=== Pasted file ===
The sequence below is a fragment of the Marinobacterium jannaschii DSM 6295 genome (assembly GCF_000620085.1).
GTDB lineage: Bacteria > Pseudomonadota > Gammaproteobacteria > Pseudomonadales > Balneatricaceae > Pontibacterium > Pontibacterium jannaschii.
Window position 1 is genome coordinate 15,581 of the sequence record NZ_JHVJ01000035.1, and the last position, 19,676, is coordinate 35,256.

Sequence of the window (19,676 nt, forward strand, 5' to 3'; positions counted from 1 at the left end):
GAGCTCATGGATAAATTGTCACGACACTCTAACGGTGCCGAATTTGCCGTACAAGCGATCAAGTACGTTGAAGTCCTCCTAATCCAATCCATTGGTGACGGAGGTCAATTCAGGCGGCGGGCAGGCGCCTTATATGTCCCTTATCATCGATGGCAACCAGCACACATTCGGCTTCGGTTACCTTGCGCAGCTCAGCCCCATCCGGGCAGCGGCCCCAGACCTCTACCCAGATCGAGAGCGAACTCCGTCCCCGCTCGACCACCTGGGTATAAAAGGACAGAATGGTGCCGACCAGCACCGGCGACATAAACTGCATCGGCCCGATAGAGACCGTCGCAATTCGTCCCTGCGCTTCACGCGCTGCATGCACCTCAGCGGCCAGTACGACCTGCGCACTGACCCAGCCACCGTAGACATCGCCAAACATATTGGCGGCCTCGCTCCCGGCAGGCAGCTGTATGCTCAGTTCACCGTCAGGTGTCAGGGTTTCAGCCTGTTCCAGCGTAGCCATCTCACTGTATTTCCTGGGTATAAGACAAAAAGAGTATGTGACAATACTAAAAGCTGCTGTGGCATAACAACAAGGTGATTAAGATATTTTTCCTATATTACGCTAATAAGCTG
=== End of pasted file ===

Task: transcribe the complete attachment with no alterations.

The sequence below is a fragment of the Marinobacterium jannaschii DSM 6295 genome (assembly GCF_000620085.1).
GTDB lineage: Bacteria > Pseudomonadota > Gammaproteobacteria > Pseudomonadales > Balneatricaceae > Pontibacterium > Pontibacterium jannaschii.
Window position 1 is genome coordinate 15,581 of the sequence record NZ_JHVJ01000035.1, and the last position, 19,676, is coordinate 35,256.

Sequence of the window (19,676 nt, forward strand, 5' to 3'; positions counted from 1 at the left end):
GAGCTCATGGATAAATTGTCACGACACTCTAACGGTGCCGAATTTGCCGTACAAGCGATCAAGTACGTTGAAGTCCTCCTAATCCAATCCATTGGTGACGGAGGTCAATTCAGGCGGCGGGCAGGCGCCTTATATGTCCCTTATCATCGATGGCAACCAGCACACATTCGGCTTCGGTTACCTTGCGCAGCTCAGCCCCATCCGGGCAGCGGCCCCAGACCTCTACCCAGATCGAGAGCGAACTCCGTCCCCGCTCGACCACCTGGGTATAAAAGGACAGAATGGTGCCGACCAGCACCGGCGACATAAACTGCATCGGCCCGATAGAGACCGTCGCAATTCGTCCCTGCGCTTCACGCGCTGCATGCACCTCAGCGGCCAGTACGACCTGCGCACTGACCCAGCCACCGTAGACATCGCCAAACATATTGGCGGCCTCGCTCCCGGCAGGCAGCTGTATGCTCAGTTCACCGTCAGGTGTCAGGGTTTCAGCCTGTTCCAGCGTAGCCATCTCACTGTATTTCCTGGGTATAAGACAAAAAGAGTATGTGACAATACTAAAAGCTGCTGTGGCATAACAACAAGGTGATTAAGATATTTTTCCTATATTACGCTAATAAGCTG